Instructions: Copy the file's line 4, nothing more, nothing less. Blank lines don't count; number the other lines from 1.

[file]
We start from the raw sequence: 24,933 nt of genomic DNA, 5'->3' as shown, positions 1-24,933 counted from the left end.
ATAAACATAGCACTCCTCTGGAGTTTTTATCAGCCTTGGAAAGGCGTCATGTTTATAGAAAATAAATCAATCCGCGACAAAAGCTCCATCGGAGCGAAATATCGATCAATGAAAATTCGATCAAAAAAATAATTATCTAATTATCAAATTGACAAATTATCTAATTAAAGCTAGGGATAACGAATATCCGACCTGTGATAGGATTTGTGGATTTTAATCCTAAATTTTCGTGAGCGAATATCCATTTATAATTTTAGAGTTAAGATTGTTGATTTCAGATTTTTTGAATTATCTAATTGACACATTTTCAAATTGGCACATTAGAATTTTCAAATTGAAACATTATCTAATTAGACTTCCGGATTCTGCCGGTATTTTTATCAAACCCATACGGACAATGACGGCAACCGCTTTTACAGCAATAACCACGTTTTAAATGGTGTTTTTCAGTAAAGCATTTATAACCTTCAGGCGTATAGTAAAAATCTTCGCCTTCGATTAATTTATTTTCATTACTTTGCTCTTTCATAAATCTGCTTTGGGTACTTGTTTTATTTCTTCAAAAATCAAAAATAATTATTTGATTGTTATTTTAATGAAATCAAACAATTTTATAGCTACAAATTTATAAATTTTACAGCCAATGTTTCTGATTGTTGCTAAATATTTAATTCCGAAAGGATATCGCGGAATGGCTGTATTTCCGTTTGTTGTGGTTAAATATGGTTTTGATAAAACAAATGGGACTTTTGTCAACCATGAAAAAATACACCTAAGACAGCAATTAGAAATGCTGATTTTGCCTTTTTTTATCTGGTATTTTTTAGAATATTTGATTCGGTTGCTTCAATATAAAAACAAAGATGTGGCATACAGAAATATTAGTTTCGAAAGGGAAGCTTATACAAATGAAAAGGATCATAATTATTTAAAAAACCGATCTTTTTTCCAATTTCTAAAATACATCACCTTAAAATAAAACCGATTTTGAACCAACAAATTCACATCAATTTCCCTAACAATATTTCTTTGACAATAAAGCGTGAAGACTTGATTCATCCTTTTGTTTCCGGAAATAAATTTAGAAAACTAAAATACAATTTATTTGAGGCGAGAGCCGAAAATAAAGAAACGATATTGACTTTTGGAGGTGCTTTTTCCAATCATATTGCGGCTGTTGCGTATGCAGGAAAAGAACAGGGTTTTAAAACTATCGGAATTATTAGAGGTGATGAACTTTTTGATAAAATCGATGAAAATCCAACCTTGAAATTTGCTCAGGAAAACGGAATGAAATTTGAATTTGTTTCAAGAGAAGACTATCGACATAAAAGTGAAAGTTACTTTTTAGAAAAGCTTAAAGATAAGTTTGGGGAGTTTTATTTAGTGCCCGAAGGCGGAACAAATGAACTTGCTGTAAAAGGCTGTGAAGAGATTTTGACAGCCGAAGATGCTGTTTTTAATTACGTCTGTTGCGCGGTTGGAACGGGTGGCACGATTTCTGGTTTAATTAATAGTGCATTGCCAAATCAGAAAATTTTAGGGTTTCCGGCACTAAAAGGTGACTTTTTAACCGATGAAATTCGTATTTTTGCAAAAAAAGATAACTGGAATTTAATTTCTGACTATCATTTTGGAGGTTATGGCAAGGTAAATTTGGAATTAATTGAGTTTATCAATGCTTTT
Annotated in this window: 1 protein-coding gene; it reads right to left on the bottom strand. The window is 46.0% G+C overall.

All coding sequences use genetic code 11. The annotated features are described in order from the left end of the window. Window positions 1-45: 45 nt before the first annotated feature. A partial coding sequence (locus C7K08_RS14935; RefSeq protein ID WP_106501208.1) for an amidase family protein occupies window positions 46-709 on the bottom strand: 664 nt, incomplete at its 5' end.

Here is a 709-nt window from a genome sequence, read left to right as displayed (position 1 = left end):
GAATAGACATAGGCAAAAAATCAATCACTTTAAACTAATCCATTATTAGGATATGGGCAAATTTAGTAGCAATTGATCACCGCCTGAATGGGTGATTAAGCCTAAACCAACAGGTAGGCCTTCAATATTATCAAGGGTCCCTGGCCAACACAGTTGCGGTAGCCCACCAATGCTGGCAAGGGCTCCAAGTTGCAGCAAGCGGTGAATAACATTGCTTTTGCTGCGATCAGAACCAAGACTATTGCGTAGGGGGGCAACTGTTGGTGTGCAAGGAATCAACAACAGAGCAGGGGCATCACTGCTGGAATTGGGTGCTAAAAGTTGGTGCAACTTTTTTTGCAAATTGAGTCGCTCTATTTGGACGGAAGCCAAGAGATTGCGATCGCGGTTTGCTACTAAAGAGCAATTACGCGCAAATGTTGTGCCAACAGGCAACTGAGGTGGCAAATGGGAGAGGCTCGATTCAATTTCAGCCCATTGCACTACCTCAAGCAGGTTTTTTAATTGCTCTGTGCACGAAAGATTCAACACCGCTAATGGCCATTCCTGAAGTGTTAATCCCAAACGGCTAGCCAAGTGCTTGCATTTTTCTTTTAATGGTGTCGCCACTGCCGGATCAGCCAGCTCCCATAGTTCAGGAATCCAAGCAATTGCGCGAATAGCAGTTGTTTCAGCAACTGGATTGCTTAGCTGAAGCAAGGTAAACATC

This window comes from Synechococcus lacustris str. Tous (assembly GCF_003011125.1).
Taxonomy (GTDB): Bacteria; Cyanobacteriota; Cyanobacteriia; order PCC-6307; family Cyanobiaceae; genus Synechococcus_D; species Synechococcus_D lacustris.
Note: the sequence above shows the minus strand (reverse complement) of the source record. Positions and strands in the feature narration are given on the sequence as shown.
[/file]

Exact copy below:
All coding sequences use genetic code 11. The annotated features are described in order from the left end of the window. Window positions 1-45: 45 nt before the first annotated feature. A partial coding sequence (locus C7K08_RS14935; RefSeq protein ID WP_106501208.1) for an amidase family protein occupies window positions 46-709 on the bottom strand: 664 nt, incomplete at its 5' end.